For many recruiters and hiring teams, the new normal means transitioning from the one-one-one/in-person/traditional interviews to video interviews, or remote interviews, in order to screen candidates.
In fact, a recent survey finds that as of May 2020, 84 per cent of recruiters were in the process of adapting their hiring processes to facilitate remote exchanges.
Similar to phone interviews, this job interview process uses video-conference technology such as, Microsoft Teams, Skype, Zoom, Google Hangouts, Slack or other software to allow the interviewer to engage candidates from different locations.
How it works
When it’s time to interview candidates during these types of interviews, it’s important make sure to give the impression that the video interview is just as serious and professional as an in-person interview – even if you’re conducting it from your kitchen with a virtual background. This means dressing just like you would in an office interview with your phone off and resources (like their resume, the job posting, culture pitch, your interview questions, list of participants, etc.) ready.
To provide the best candidate experience during this job interview type, it's important to make sure that you take notes during the interview and use the same body language and verbal communication skills you would during a traditional job interview.
If an organization has not engaged the services of a staffing agency, a member of the organization's HR team will initiate the video interview and bring any other participants on in the meeting who may be involved.
Sequential / Serial / Multiple Interviews
Larger organizations will, typically, require a longer acquisition process than a smaller company. This process will involve multiple interviews that can combine a one-on-one interview, a group interview and/or a panel interview.
Panel interviews will involve one or more members of the hiring team. Typically for these types of interviews, a member would include the manager of the department, a HR representative, managers of collaborating departments, and/or other decision makers. In a panel interview, each member should have a list of his or her own detailed questions.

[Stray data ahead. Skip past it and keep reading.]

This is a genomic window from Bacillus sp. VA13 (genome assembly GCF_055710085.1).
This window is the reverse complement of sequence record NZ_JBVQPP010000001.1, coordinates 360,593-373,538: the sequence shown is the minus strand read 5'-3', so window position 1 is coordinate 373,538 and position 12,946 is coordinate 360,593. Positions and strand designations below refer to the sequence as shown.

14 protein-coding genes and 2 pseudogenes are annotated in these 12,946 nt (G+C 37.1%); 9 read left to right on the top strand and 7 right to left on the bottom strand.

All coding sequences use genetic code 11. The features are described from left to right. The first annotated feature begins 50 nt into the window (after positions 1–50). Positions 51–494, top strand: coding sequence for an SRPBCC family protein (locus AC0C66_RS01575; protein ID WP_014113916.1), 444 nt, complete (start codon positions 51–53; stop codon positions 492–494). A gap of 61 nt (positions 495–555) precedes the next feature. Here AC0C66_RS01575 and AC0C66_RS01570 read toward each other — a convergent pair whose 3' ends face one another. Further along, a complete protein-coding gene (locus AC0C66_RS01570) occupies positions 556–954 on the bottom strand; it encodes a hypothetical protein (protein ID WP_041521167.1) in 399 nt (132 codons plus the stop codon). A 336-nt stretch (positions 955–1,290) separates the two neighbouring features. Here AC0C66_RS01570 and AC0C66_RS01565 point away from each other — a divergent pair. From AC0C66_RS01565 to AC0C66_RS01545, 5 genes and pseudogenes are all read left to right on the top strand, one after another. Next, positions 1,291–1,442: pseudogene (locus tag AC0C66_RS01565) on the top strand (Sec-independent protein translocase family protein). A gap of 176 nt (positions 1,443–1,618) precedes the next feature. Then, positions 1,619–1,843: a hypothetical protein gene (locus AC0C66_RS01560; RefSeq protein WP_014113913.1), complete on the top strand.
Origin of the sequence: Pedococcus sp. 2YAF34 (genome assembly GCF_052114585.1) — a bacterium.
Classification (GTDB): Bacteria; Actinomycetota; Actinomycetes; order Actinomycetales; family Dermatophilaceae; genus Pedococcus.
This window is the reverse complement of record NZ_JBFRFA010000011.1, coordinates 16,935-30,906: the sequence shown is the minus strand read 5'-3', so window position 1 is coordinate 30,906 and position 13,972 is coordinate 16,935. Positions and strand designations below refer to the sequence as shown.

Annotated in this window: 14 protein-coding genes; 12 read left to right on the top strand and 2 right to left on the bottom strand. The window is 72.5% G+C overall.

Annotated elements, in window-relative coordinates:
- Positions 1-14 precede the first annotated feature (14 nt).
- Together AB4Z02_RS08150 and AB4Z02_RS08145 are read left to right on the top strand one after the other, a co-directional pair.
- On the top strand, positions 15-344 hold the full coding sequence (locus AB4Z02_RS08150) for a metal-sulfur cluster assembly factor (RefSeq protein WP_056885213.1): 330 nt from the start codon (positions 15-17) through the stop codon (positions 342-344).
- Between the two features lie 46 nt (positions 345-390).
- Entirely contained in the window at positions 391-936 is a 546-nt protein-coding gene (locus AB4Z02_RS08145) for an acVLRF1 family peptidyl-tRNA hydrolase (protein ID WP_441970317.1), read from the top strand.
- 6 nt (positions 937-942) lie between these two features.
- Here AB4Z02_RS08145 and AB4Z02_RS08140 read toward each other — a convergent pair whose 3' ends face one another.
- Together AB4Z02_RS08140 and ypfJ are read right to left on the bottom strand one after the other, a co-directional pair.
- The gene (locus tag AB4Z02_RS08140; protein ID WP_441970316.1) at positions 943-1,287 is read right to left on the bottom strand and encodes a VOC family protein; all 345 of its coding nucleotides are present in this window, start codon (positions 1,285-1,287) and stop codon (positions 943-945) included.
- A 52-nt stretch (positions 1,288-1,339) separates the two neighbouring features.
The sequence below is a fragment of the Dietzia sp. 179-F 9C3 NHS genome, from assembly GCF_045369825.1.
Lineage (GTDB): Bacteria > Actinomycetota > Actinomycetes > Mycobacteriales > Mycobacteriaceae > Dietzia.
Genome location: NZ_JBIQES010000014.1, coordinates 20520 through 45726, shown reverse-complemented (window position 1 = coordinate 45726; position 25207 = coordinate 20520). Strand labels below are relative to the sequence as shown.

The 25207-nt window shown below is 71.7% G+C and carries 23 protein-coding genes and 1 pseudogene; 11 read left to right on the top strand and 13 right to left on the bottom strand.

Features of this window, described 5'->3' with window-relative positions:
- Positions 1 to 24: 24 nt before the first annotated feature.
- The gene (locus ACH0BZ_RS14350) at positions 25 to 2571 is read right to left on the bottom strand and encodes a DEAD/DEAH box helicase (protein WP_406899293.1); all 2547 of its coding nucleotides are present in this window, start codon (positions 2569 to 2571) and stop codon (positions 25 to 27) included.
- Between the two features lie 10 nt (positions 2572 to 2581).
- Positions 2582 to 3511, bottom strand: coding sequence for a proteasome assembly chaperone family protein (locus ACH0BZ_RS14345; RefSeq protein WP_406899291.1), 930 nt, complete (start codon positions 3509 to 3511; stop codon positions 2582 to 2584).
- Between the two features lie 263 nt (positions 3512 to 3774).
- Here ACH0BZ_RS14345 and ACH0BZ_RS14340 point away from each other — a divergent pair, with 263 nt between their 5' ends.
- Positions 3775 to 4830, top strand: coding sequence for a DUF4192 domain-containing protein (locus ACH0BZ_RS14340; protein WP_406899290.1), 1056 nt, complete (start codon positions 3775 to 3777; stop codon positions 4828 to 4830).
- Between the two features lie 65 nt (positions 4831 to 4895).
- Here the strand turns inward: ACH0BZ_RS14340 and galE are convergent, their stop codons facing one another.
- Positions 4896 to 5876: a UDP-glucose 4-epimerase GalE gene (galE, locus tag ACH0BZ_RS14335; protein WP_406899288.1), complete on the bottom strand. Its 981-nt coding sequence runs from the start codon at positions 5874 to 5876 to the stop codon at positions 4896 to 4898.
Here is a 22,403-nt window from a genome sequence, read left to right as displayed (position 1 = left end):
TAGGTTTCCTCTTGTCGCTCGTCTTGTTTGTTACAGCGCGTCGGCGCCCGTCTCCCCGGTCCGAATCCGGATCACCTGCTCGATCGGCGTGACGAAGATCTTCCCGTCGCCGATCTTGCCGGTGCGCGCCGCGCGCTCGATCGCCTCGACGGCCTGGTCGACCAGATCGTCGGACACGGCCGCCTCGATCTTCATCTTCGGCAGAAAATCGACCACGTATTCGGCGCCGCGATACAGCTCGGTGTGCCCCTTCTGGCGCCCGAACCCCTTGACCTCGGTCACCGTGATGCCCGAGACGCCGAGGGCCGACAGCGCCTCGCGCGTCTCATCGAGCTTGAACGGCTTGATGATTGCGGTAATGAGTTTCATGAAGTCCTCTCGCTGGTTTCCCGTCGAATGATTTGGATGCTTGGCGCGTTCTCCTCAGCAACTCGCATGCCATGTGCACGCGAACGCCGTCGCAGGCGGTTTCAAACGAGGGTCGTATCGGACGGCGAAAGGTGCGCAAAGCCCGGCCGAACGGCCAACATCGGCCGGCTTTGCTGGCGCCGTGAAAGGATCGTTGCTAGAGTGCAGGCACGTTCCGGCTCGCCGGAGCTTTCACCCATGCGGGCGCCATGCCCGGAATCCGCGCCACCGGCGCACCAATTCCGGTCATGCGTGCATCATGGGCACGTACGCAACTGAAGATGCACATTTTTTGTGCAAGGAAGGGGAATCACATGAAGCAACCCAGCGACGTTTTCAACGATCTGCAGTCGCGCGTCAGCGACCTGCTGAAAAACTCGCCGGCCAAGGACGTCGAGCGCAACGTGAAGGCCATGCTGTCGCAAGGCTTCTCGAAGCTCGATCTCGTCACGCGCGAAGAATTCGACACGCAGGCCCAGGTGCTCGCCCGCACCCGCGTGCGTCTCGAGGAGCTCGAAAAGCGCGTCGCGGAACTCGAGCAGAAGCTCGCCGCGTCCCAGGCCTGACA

How it works
Throughout the different stages of this interview process, the goal is to test a candidate’s personality, skills and overall fit within the organization, while also ensuring they are consistent in their answers.
A sequential interview may take place during one day, over the course of several days or even longer.
This interview process can consist of two to five interviews; however, only the top candidates from previous interviews will interact with higher ranking personnel for greater efficiency.
This type of interview is often initially performed with multiple stakeholders. If the candidate is successful, he or she may meet with other members of the team, such as an HR representative, Team Lead, Manager, team member or owner.
To obtain the qualifying information they need to ensure the best fit, each interviewer may concentrate on aspects of the job relating to their own role in the company.
Career / Job Fair Interview
As career and job fairs are on pause, these interviews aren't as common right now as they once were. However, they are a valuable resource when looking to engage a vast majority of potential candidates in a single location and potentially obtain interviews with qualified candidates on the spot.
A career or job fair is also a valuable tool that recruiters and HR professionals can use to grow their networking, relationship-building and employer branding opportunities to attract an increasing pool of these potential candidates.
How does it work?
An organization will send HR representatives, or similarly - a staffing company will send their recruiters on behalf of a client company, to set up a booth at the location of the event. If a candidate expresses interest in any opportunities presented, the interview will typically last between two - 10 minutes in length to determine whether there is mutual interest, the candidate is qualified and if another interview should follow.
A Human Resources team member, Recruiter or a technical manager in the field will usually be on-site to represent the company and act as the interviewer at this type of event.
The interview process can seem tricky, and preparation is key to effectively sourcing and screening the right fit.
When the effects of a bad hire will cost an organization 30 per cent of that worker’s first year salary, it's essential that a company chooses from one of these common types of interviews to appropriately assess the qualifications of candidates.
Get deeper insights into finding the right fit with our Guide to designing a high impact talent acquisition strategy.